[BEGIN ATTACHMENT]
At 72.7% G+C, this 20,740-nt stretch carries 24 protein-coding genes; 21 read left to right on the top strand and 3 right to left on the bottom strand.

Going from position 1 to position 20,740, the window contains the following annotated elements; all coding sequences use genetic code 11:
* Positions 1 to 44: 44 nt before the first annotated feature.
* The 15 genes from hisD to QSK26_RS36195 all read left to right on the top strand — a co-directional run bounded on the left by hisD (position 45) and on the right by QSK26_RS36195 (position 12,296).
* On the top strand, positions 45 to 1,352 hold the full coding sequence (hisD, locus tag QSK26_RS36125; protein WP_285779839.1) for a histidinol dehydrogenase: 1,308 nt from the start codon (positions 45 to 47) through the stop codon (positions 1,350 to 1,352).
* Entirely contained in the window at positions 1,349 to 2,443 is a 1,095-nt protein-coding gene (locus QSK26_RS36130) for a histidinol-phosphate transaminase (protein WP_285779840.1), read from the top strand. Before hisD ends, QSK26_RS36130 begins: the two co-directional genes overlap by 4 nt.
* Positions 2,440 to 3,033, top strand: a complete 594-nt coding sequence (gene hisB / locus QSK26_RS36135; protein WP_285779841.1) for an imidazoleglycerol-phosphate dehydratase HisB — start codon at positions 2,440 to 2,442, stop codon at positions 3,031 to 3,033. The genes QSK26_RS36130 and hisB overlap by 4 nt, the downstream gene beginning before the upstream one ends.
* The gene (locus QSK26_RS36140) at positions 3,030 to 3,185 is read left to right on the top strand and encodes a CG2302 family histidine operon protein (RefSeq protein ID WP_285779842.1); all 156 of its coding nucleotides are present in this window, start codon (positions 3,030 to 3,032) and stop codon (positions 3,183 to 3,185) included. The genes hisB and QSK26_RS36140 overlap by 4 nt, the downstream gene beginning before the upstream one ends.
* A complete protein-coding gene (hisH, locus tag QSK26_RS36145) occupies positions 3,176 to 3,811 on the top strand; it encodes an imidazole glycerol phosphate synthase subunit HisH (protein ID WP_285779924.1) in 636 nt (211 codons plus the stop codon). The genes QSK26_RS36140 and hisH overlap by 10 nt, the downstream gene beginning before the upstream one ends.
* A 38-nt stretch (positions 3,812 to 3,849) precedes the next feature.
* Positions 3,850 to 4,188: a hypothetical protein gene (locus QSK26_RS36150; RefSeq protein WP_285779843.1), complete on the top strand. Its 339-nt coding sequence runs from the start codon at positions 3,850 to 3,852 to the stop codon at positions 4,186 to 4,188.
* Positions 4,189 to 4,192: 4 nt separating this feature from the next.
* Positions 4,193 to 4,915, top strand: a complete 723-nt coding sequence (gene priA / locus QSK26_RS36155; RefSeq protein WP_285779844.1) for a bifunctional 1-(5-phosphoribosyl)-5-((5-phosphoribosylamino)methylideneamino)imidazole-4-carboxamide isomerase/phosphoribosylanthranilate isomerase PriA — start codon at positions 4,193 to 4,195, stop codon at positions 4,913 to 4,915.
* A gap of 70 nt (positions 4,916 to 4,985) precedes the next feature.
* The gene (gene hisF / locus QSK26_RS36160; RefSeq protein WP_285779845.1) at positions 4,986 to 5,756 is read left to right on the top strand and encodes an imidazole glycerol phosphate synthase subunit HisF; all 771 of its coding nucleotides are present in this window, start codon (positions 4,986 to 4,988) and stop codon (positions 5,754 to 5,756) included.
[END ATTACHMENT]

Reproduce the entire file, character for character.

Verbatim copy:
At 72.7% G+C, this 20,740-nt stretch carries 24 protein-coding genes; 21 read left to right on the top strand and 3 right to left on the bottom strand.

Going from position 1 to position 20,740, the window contains the following annotated elements; all coding sequences use genetic code 11:
* Positions 1 to 44: 44 nt before the first annotated feature.
* The 15 genes from hisD to QSK26_RS36195 all read left to right on the top strand — a co-directional run bounded on the left by hisD (position 45) and on the right by QSK26_RS36195 (position 12,296).
* On the top strand, positions 45 to 1,352 hold the full coding sequence (hisD, locus tag QSK26_RS36125; protein WP_285779839.1) for a histidinol dehydrogenase: 1,308 nt from the start codon (positions 45 to 47) through the stop codon (positions 1,350 to 1,352).
* Entirely contained in the window at positions 1,349 to 2,443 is a 1,095-nt protein-coding gene (locus QSK26_RS36130) for a histidinol-phosphate transaminase (protein WP_285779840.1), read from the top strand. Before hisD ends, QSK26_RS36130 begins: the two co-directional genes overlap by 4 nt.
* Positions 2,440 to 3,033, top strand: a complete 594-nt coding sequence (gene hisB / locus QSK26_RS36135; protein WP_285779841.1) for an imidazoleglycerol-phosphate dehydratase HisB — start codon at positions 2,440 to 2,442, stop codon at positions 3,031 to 3,033. The genes QSK26_RS36130 and hisB overlap by 4 nt, the downstream gene beginning before the upstream one ends.
* The gene (locus QSK26_RS36140) at positions 3,030 to 3,185 is read left to right on the top strand and encodes a CG2302 family histidine operon protein (RefSeq protein ID WP_285779842.1); all 156 of its coding nucleotides are present in this window, start codon (positions 3,030 to 3,032) and stop codon (positions 3,183 to 3,185) included. The genes hisB and QSK26_RS36140 overlap by 4 nt, the downstream gene beginning before the upstream one ends.
* A complete protein-coding gene (hisH, locus tag QSK26_RS36145) occupies positions 3,176 to 3,811 on the top strand; it encodes an imidazole glycerol phosphate synthase subunit HisH (protein ID WP_285779924.1) in 636 nt (211 codons plus the stop codon). The genes QSK26_RS36140 and hisH overlap by 10 nt, the downstream gene beginning before the upstream one ends.
* A 38-nt stretch (positions 3,812 to 3,849) precedes the next feature.
* Positions 3,850 to 4,188: a hypothetical protein gene (locus QSK26_RS36150; RefSeq protein WP_285779843.1), complete on the top strand. Its 339-nt coding sequence runs from the start codon at positions 3,850 to 3,852 to the stop codon at positions 4,186 to 4,188.
* Positions 4,189 to 4,192: 4 nt separating this feature from the next.
* Positions 4,193 to 4,915, top strand: a complete 723-nt coding sequence (gene priA / locus QSK26_RS36155; RefSeq protein WP_285779844.1) for a bifunctional 1-(5-phosphoribosyl)-5-((5-phosphoribosylamino)methylideneamino)imidazole-4-carboxamide isomerase/phosphoribosylanthranilate isomerase PriA — start codon at positions 4,193 to 4,195, stop codon at positions 4,913 to 4,915.
* A gap of 70 nt (positions 4,916 to 4,985) precedes the next feature.
* The gene (gene hisF / locus QSK26_RS36160; RefSeq protein WP_285779845.1) at positions 4,986 to 5,756 is read left to right on the top strand and encodes an imidazole glycerol phosphate synthase subunit HisF; all 771 of its coding nucleotides are present in this window, start codon (positions 4,986 to 4,988) and stop codon (positions 5,754 to 5,756) included.